Robinson took Roosevelt to the 1990-91 state playoffs and made the game-winning shot in the regionals, made the game-winning shot in the semifinals and thoroughly outplayed Alan Henderson, now a star at Indiana, in the state championship game. Now on one wall of Roosevelt's Bo Mallard Gymnasium are life-size photos of every player from that title team. It cost donors $10,000 for the display, but no one complained.
"The next Michael J.," said a Roosevelt student, glancing at the towering photo of Robinson. Then the kid stood under the gym basket and started shooting a penny through the net.
Robinson could have gone anywhere, but he narrowed his choices to Purdue, Indiana, maybe Minnesota or Tennessee. Minnesota and Tennessee were eliminated because of distance. Indiana's exclusion is a little less clear.
During Robinson's visit to the Bloomington campus, then-assistant coach Joby Wright took the star forward to Coach Bob Knight's office. As Wright and Robinson watched film of the Hoosiers, Knight entered the room, saw Robinson's feet propped up and yelled, "Hey, get your feet off the desk!"
Knight was joking, but Robinson didn't know it. To this day, Heflin said, Knight believes the prank cost Indiana a chance at the sensitive and shy Robinson.
Maybe, maybe not. Kendrick said Robinson promised to sign with Purdue years ago, when Robinson attended one of Keady's basketball camps.
"I learned that if Glenn tells you something, you can take it to the bank," Kendrick said.
The same goes for Robinson's future at Purdue. Last year, he told Keady he wasn't leaving early for the NBA, and he didn't. This year, he said he will call a news conference if he changes his mind.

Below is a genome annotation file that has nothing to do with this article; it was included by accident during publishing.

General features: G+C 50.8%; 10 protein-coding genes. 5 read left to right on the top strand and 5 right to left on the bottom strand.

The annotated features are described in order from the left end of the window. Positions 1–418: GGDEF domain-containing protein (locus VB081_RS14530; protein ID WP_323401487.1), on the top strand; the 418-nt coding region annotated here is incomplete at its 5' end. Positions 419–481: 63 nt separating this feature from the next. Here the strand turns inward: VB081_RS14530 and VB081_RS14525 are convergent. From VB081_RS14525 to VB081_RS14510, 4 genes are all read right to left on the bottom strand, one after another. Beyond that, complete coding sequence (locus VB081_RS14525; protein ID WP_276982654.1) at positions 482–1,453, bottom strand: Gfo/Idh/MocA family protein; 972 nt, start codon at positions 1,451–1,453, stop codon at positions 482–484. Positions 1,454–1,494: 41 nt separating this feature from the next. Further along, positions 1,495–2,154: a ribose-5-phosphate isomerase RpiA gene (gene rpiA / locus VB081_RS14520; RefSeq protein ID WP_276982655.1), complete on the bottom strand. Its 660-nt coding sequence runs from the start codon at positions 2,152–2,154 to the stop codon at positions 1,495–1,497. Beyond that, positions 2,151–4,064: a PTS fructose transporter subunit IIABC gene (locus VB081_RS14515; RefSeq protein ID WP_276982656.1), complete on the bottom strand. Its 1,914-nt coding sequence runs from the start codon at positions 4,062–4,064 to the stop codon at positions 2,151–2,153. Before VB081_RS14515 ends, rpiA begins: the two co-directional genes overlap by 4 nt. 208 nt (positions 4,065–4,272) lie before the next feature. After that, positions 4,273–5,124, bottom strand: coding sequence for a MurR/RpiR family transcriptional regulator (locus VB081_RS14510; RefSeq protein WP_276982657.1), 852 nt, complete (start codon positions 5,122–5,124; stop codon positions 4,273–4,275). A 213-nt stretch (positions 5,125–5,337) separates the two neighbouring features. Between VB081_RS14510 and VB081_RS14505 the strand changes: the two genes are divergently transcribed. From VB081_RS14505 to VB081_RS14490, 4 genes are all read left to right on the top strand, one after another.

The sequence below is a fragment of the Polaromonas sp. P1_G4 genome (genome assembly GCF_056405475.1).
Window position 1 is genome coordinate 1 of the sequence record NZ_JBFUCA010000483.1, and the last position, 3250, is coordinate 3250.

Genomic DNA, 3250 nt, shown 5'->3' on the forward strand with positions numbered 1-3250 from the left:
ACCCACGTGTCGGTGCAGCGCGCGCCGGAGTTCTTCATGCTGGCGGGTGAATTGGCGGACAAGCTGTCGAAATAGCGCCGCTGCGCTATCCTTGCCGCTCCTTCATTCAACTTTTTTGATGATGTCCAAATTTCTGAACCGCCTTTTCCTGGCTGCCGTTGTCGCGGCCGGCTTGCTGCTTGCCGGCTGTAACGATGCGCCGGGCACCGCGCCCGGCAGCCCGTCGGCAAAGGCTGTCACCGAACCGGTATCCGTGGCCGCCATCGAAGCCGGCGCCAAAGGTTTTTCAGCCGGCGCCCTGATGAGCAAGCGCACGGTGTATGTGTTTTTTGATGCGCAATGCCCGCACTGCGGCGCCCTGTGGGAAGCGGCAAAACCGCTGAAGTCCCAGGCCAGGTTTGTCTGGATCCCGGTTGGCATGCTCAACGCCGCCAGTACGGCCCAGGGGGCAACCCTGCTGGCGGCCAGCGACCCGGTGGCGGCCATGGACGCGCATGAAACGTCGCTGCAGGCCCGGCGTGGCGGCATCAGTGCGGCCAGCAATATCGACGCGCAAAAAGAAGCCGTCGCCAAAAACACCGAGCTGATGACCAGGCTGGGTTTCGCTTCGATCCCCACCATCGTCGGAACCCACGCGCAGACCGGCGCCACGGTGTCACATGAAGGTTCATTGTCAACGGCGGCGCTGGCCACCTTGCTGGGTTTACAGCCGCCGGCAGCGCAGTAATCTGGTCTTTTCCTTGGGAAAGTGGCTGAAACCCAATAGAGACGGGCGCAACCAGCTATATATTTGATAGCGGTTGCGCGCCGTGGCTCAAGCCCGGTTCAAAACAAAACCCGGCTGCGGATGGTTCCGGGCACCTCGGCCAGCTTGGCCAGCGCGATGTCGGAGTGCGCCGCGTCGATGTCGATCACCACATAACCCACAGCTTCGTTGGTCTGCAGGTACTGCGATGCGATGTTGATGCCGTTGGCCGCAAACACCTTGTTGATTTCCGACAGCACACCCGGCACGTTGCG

"It's very important for me to get my degree," Robinson said.
Robinson sits near courtside on a folding chair. He is talking about the hard side of Gary, the side of town that seemingly has dragged his father down.
"It's just just like anywhere else," he said. "If you mind your business and don't get caught up in a lot of b.s. on the streets, then you'll be fine.
"There are two sides of the street. You can choose to be on one street, where the good people are, or you can go on the other side, where people there are no good. It's like that everywhere."
Was he ever tempted to switch sides?
"No, I get along with everybody," he said. "I get along with people on both sides of the street."
That might explain why he has never quit thinking about his father. On occasion, mainly during the summer, sometimes during the school year, Robinson drives back to Gary and searches out his namesake. According to one family friend, Robinson recently saw his father on the streets, but had to turn away.
Maybe it was a coincidence, but shortly thereafter, the son went into a brief shooting slump. Even later, when told by Keady a reporter planned to do a story involving his real father, Robinson said he didn't want Glenn Sr. mentioned.
"He loves him and he respects him," Kendrick said. "He would love to have him around. He respects him as a father, and I know that he cares for his father. He has no grudges. I'd say he'd love to see him straighten out his life."
Heflin said: "He cares for his real dad. But he also cares for his mom, his stepdad, his teammates, his coaches. Glenn is a very sensitive kid."
Somewhere he's out there--the old man, that is. If he's smart, one day Robinson Sr. will follow the lead of Robinson Jr.: He'll join his son on the right side of the street. Where people are good.